Friday, June 6, 2014

How Public Libraries Are Solving America's Reading Problem - Forbes

How Public Libraries Are Solving America's Reading Problem

Forbes: 3.11.2014 by David Vinjamuri

We have a reading problem in the United States.  It’s not that people aren’t reading: in fact the Pew Research Center reports that 76% of adults have read a book in the past year.  Even kids are reading – and some studies suggest that millennials are more likely to read literature than previous generations.  The problem is choice.  Readers are drowning in books.

Too Many Books, Not Enough Time
11,022 books were published in 1950.  That number may sound quaint today, but it’s still a large number.  Read one book a week for sixty years, and you’ll still leave two-thirds of those titles untouched.  Consider then, the jaw-dropping 978,701 titles Bowker told me were published or self-published in 2012.   There’s some double counting in that number (print and eBook copies of the same title have separate ISBNs) but it is terrifying, nonetheless.

The influence of bookstores has changed appreciably since Borders bankruptcy: just 20% of frequent readers say they found their last book from a bookstore in 2012, down dramatically from 32% in 2010 according to Peter Hildick-Smith at the Codex Group. (Contrary to popular belief, bookstores are not disappearing en masse.  Publisher’s Weekly reports 12,703 bookstores in 2013 versus census data counting 12,751 bookstores and news dealers in 2002. )

Online retailers like Amazon have not filled this gap.  Just 7% of readers found their last book at an online retailer: a number that has barely budged in the last three years.

Meanwhile, At The Library
Libraries managed tightening budgets successfully through the last decade. Americans made 5.3 visits per person to public libraries in 2010 according to the Institute of Museum and Library ServicesThis continued a ten-year trend that saw library visits increase by over twenty percent.  Libraries also lent 2.46 billion materials in the same year: more than 8 lends for every American.  Finally, libraries increased in relevance as centers for book discovery.  Last year, 2.9% of frequent readers said they’d discovered their last book at a library, a big jump from 1.8% in 2010 (data also from the Codex Group).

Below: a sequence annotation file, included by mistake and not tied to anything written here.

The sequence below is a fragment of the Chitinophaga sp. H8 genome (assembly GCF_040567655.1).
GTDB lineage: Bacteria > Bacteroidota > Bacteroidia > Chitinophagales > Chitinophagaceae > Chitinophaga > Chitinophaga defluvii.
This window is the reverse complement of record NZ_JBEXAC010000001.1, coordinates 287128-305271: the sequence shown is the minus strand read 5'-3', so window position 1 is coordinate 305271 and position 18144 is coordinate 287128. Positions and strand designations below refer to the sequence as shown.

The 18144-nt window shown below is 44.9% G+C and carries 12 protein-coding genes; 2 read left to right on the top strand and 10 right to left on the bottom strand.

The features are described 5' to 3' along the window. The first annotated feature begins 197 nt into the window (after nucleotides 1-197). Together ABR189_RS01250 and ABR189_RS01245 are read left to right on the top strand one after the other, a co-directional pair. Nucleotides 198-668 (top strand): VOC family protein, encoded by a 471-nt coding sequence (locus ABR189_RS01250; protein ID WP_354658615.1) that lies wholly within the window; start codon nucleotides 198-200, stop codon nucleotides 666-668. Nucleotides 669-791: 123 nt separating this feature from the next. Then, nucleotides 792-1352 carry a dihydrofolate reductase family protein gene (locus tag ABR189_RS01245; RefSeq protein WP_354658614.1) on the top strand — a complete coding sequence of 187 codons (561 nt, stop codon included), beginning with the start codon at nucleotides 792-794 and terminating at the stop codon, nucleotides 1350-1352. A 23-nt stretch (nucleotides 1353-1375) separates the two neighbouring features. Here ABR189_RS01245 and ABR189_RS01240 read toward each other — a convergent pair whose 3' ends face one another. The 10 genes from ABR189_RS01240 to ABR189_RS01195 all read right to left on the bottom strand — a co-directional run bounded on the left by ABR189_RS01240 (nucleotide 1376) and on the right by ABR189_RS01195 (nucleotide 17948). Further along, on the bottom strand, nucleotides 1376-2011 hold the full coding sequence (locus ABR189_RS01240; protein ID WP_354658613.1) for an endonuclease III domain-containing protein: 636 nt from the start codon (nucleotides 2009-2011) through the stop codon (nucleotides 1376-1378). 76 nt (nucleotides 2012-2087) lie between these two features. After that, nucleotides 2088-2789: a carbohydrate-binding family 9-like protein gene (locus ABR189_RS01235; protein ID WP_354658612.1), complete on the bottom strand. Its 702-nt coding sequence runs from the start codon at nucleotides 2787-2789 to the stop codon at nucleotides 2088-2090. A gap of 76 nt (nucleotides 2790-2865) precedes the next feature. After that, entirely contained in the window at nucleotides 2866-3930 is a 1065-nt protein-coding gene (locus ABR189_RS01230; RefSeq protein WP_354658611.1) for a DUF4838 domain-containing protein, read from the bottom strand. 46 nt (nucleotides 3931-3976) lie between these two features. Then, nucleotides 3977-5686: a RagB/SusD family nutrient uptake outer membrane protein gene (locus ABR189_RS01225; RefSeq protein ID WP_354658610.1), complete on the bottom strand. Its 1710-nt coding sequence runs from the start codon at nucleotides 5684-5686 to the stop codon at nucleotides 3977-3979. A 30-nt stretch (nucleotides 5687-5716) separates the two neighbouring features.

According to the Pew Research Center, libraries remain the most trusted institution in the United States, ahead of the military, small businesses, the police or religious institutions.  A staggering 91% of Americans say that libraries are important to their community.

Merchandising Books in Colorado
In Adams County, Colorado the Rangeview Library District had the good fortune (in 2006) to have their community support a levy that provided a significant funding boost to their library system.  Instead of just getting new carpet and furniture and adding a branch or two, however, library director Pam Sandlian Smith embarked on a dramatic program that rethought the fundamental role of the library.

Part of what the renamed Anythink libraries did was to implement visual merchandising standards right out of retailing 101.  They also abandoned the Dewey Decimal System, which allowed them to group books together in more consumer friendly ways (pregnancy, childbirth and baby names all are in different ranges of the Dewey universe, for example).  Some of the basic techniques that Anythink has included in their visual merchandising guide included standard retail practices like fronting up, facing out and filling up.

Lessons from The Librarium
In Tulsa, Oklahoma, library director Gary Shaffer faced a dilemma over the upcoming closing of the Central Library for two years.  As a library system, the Tulsa City-County library serves both urban Tulsa (which is in the midst of a revival) as well as the suburbs.  The Central Library was an important urban resource and two years was too long for the city to do without a library.

The solution, as it turned out, was in the produce aisle.  An abandoned grocery store, specifically, which was quickly renovated and turned into a space called the Librarium.  READ MORE !

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